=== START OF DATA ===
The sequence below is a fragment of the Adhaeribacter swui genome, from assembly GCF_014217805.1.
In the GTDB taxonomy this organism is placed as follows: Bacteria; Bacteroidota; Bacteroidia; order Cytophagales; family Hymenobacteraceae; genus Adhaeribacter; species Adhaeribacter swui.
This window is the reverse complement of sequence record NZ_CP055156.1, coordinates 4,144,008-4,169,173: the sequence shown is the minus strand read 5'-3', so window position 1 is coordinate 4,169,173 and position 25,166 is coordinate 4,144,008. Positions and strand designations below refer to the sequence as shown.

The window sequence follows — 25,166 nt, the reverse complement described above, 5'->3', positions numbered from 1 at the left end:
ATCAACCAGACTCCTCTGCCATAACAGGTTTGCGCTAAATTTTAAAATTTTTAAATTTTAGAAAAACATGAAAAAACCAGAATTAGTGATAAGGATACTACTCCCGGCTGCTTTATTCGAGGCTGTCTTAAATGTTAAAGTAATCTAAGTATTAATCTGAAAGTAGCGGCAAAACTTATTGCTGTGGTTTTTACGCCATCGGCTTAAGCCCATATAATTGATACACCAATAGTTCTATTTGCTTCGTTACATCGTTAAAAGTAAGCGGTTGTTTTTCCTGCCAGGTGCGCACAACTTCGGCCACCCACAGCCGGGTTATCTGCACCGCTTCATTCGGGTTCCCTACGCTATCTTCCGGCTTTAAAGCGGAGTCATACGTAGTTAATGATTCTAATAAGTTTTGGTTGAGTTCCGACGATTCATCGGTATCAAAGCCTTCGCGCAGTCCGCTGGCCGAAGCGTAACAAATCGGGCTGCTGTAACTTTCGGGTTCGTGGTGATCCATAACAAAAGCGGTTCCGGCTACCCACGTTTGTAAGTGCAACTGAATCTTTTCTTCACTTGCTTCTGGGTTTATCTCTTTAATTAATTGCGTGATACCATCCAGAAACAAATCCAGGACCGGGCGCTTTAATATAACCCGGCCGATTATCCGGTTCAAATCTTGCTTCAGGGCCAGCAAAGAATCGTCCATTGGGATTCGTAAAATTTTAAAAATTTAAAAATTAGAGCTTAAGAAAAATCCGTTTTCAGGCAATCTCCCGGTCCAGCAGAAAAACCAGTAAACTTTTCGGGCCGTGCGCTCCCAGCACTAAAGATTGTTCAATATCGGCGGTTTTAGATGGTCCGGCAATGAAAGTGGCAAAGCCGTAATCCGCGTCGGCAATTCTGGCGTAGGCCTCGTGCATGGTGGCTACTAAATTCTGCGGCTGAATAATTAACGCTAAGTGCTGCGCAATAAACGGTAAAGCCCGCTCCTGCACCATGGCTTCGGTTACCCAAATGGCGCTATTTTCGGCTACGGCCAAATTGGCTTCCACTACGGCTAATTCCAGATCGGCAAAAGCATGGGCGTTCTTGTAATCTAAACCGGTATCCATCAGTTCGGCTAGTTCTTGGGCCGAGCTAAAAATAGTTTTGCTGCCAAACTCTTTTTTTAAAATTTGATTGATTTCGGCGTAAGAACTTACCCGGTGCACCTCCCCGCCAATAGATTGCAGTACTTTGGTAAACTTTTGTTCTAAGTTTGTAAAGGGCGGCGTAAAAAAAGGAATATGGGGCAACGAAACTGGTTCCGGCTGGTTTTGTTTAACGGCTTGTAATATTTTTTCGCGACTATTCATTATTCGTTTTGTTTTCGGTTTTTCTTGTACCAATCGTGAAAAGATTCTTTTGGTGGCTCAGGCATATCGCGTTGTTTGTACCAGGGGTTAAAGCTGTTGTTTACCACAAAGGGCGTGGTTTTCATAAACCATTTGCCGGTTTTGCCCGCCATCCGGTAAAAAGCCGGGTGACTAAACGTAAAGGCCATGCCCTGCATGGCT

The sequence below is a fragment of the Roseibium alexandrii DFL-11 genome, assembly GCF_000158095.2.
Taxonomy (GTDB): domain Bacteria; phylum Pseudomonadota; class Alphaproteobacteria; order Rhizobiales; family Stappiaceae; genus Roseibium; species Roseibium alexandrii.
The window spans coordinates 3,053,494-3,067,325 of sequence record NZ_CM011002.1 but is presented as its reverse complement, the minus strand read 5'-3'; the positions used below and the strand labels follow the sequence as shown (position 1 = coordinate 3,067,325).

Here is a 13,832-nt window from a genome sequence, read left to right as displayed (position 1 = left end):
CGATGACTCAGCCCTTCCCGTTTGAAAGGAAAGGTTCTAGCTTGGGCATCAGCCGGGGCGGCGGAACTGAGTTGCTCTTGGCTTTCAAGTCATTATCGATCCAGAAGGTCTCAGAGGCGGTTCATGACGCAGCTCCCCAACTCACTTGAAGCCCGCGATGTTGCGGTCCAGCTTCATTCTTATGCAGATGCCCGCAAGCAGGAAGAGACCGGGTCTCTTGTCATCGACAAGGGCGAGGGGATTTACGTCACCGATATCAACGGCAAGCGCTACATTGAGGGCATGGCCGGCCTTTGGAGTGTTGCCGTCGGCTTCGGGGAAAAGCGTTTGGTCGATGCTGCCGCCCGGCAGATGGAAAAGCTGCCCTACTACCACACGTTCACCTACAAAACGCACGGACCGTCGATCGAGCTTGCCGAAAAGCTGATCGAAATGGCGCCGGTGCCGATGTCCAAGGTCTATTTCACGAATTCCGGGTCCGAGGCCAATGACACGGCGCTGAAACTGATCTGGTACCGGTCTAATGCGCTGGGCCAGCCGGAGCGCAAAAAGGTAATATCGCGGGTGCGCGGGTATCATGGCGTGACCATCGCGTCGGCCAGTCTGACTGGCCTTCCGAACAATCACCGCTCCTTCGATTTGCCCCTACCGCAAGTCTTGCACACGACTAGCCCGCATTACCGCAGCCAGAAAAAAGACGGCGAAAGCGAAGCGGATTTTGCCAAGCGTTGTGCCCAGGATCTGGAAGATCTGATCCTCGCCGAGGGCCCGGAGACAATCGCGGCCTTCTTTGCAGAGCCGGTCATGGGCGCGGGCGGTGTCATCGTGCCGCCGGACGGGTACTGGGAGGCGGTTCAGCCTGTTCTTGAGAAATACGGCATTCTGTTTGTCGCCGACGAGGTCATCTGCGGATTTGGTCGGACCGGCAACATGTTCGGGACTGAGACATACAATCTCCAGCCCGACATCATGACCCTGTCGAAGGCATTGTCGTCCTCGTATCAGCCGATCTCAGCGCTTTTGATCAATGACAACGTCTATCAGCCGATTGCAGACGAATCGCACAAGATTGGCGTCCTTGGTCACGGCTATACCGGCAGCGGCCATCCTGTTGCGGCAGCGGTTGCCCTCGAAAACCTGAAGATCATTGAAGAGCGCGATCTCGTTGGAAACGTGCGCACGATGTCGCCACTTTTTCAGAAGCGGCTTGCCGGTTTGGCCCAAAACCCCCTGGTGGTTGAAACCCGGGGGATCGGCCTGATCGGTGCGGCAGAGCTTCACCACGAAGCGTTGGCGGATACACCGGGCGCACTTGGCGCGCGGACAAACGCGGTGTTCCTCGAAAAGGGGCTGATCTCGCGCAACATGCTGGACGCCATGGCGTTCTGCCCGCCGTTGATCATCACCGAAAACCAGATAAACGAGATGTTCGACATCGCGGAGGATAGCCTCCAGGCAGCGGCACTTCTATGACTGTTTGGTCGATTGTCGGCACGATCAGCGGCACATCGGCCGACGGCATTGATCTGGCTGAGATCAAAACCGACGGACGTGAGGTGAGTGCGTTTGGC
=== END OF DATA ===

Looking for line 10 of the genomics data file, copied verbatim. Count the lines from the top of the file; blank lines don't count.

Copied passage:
CGATGACTCAGCCCTTCCCGTTTGAAAGGAAAGGTTCTAGCTTGGGCATCAGCCGGGGCGGCGGAACTGAGTTGCTCTTGGCTTTCAAGTCATTATCGATCCAGAAGGTCTCAGAGGCGGTTCATGACGCAGCTCCCCAACTCACTTGAAGCCCGCGATGTTGCGGTCCAGCTTCATTCTTATGCAGATGCCCGCAAGCAGGAAGAGACCGGGTCTCTTGTCATCGACAAGGGCGAGGGGATTTACGTCACCGATATCAACGGCAAGCGCTACATTGAGGGCATGGCCGGCCTTTGGAGTGTTGCCGTCGGCTTCGGGGAAAAGCGTTTGGTCGATGCTGCCGCCCGGCAGATGGAAAAGCTGCCCTACTACCACACGTTCACCTACAAAACGCACGGACCGTCGATCGAGCTTGCCGAAAAGCTGATCGAAATGGCGCCGGTGCCGATGTCCAAGGTCTATTTCACGAATTCCGGGTCCGAGGCCAATGACACGGCGCTGAAACTGATCTGGTACCGGTCTAATGCGCTGGGCCAGCCGGAGCGCAAAAAGGTAATATCGCGGGTGCGCGGGTATCATGGCGTGACCATCGCGTCGGCCAGTCTGACTGGCCTTCCGAACAATCACCGCTCCTTCGATTTGCCCCTACCGCAAGTCTTGCACACGACTAGCCCGCATTACCGCAGCCAGAAAAAAGACGGCGAAAGCGAAGCGGATTTTGCCAAGCGTTGTGCCCAGGATCTGGAAGATCTGATCCTCGCCGAGGGCCCGGAGACAATCGCGGCCTTCTTTGCAGAGCCGGTCATGGGCGCGGGCGGTGTCATCGTGCCGCCGGACGGGTACTGGGAGGCGGTTCAGCCTGTTCTTGAGAAATACGGCATTCTGTTTGTCGCCGACGAGGTCATCTGCGGATTTGGTCGGACCGGCAACATGTTCGGGACTGAGACATACAATCTCCAGCCCGACATCATGACCCTGTCGAAGGCATTGTCGTCCTCGTATCAGCCGATCTCAGCGCTTTTGATCAATGACAACGTCTATCAGCCGATTGCAGACGAATCGCACAAGATTGGCGTCCTTGGTCACGGCTATACCGGCAGCGGCCATCCTGTTGCGGCAGCGGTTGCCCTCGAAAACCTGAAGATCATTGAAGAGCGCGATCTCGTTGGAAACGTGCGCACGATGTCGCCACTTTTTCAGAAGCGGCTTGCCGGTTTGGCCCAAAACCCCCTGGTGGTTGAAACCCGGGGGATCGGCCTGATCGGTGCGGCAGAGCTTCACCACGAAGCGTTGGCGGATACACCGGGCGCACTTGGCGCGCGGACAAACGCGGTGTTCCTCGAAAAGGGGCTGATCTCGCGCAACATGCTGGACGCCATGGCGTTCTGCCCGCCGTTGATCATCACCGAAAACCAGATAAACGAGATGTTCGACATCGCGGAGGATAGCCTCCAGGCAGCGGCACTTCTATGACTGTTTGGTCGATTGTCGGCACGATCAGCGGCACATCGGCCGACGGCATTGATCTGGCTGAGATCAAAACCGACGGACGTGAGGTGAGTGCGTTTGGC